WASHINGTON – President Bush needs no reminder that his White House days are dwindling down.
All he has to do is to look out his window and see the scaffolding being built for the presidential viewing stand for the Jan. 20 inaugural parade of the next president of the United States.
But all is not lost. Bush can do a lot in his waning time in office to repair his legacy and help the American people suffering from unemployment and loss of health insurance.
He can support a $25-billion bailout for the “big three auto-makers” whose top executives were in his corner during his two presidential elections and are now begging for help. But he is not inclined to do so.
It is not for the auto industry alone. Thousands of workers beyond the assembly line are affected by the threatened industry-related jobs.
I didn’t hear any screams of protest or observe a truckload of conditions when the financial system was summarily handed a $700 billion bailout from taxpayers’ pockets. Did you?
But then what do you expect when a top Wall Streeter from Goldman Sachs like Treasury Secretary Henry Paulson is running the show to an uncertain trumpet.
To also enhance his image, the president should focus on housing foreclosures.
Republican administrations headed by Ronald Reagan and both Bushes have shown little respect for the federal government and its workers, perhaps with the exception of the Pentagon.
The current president tried to privatize as many government jobs as he could in his eight years in office.
He also hired more than 100,000 private contractors to assist in the Iraqi war, paying them high wages. The generals in Iraq also drummed up a scheme to pay thousands of Iraqis not to fight the U.S. How do you like that? Some wars have been fought for great and legitimate causes. Now we have mercenary wars that have yet to be explained or defended.
The irony is that scads of Bush’s political appointees throughout the government are moving quickly into top level Civil Service career positions for their personal job security and maybe to keep their hands on a Cabinet department’s conservative policies.
Those policies affect regulatory initiatives that concern drinking water standards; air quality and fisheries limits, among other issues.
The Washington Post said Tuesday that the Interior Department’s top lawyer has shifted a half a dozen key deputies – who may have been involved in controversial environmental decisions– into senior Civil Service posts.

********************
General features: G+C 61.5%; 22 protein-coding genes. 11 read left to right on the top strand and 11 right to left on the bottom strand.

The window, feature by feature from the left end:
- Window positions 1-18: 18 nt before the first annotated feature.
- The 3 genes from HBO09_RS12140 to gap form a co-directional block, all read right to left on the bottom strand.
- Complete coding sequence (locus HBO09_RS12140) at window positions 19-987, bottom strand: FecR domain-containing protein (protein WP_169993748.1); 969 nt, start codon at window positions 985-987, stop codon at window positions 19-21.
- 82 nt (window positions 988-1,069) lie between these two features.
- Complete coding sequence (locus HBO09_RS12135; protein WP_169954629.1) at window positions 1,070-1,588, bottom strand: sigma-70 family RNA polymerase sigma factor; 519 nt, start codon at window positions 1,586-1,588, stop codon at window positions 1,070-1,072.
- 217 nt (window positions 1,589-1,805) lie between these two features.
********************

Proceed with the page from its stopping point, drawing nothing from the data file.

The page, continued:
The Post – quoting anonymous sources fearful
Of affecting their careers– said the shifts to Civil Service represent the Bush administration’s effort to leave a lasting imprint on environmental policy.
The administration’s moves to give job security to outgoing loyal aides and jump them into career Civil Service posts is not unique. It even has a name – “burrowing” – and is a longtime practice by outgoing administrations.
On the foreign policy front, it would be the worst of folly for Bush to attack Iran before he leaves office. Two wars are enough at this time.
Despite his failures, particularly the unprovoked 2003 invasion of Iraq which led to more than 4,000 American deaths and 30,000 wounded for life, along with tens of thousands of Iraqi deaths, Bush shows no remorse and still speaks of a military victory.
He has said often that he expects to be vindicated as time goes by. But he should first vow to do no further harm as he walks out the White House door.
As for jobs, neither Bush nor Vice President Dick Cheney have to worry about their future.
Both men have enormous family wealth and fat government pensions.
Cheney recently built a new home on the Eastern Shore of Maryland next door to former Defense Secretary Donald Rumsfeld. He has another home under construction in McLean, Va., right across from the CIA and close to former Secretary of State Colin Powell. Cheney also has a home at Jackson Hole in his native Wyoming.
The president doesn’t have to fret about his future either. He has said he wants to make money when he leaves the White House. He will.
(c) 2008 Hearst Newspapers